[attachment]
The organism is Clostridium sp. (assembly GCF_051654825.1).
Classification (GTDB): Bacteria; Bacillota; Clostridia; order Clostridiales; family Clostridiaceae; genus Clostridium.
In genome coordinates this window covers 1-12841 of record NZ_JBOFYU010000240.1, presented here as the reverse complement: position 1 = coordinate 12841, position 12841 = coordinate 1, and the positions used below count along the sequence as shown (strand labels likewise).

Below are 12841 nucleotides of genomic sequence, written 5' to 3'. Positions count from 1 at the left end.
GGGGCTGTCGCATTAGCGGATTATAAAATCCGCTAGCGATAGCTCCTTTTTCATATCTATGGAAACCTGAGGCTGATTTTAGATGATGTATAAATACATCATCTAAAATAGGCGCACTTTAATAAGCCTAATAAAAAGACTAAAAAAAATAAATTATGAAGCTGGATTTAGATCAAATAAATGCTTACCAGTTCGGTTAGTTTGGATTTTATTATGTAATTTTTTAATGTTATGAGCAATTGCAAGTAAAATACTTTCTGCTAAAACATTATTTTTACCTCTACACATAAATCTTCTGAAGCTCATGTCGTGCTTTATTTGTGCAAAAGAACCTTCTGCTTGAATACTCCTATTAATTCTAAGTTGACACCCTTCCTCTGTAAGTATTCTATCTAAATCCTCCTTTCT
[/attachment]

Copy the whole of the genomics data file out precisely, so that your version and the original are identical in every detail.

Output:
The organism is Clostridium sp. (assembly GCF_051654825.1).
Classification (GTDB): Bacteria; Bacillota; Clostridia; order Clostridiales; family Clostridiaceae; genus Clostridium.
In genome coordinates this window covers 1-12841 of record NZ_JBOFYU010000240.1, presented here as the reverse complement: position 1 = coordinate 12841, position 12841 = coordinate 1, and the positions used below count along the sequence as shown (strand labels likewise).

Below are 12841 nucleotides of genomic sequence, written 5' to 3'. Positions count from 1 at the left end.
GGGGCTGTCGCATTAGCGGATTATAAAATCCGCTAGCGATAGCTCCTTTTTCATATCTATGGAAACCTGAGGCTGATTTTAGATGATGTATAAATACATCATCTAAAATAGGCGCACTTTAATAAGCCTAATAAAAAGACTAAAAAAAATAAATTATGAAGCTGGATTTAGATCAAATAAATGCTTACCAGTTCGGTTAGTTTGGATTTTATTATGTAATTTTTTAATGTTATGAGCAATTGCAAGTAAAATACTTTCTGCTAAAACATTATTTTTACCTCTACACATAAATCTTCTGAAGCTCATGTCGTGCTTTATTTGTGCAAAAGAACCTTCTGCTTGAATACTCCTATTAATTCTAAGTTGACACCCTTCCTCTGTAAGTATTCTATCTAAATCCTCCTTTCT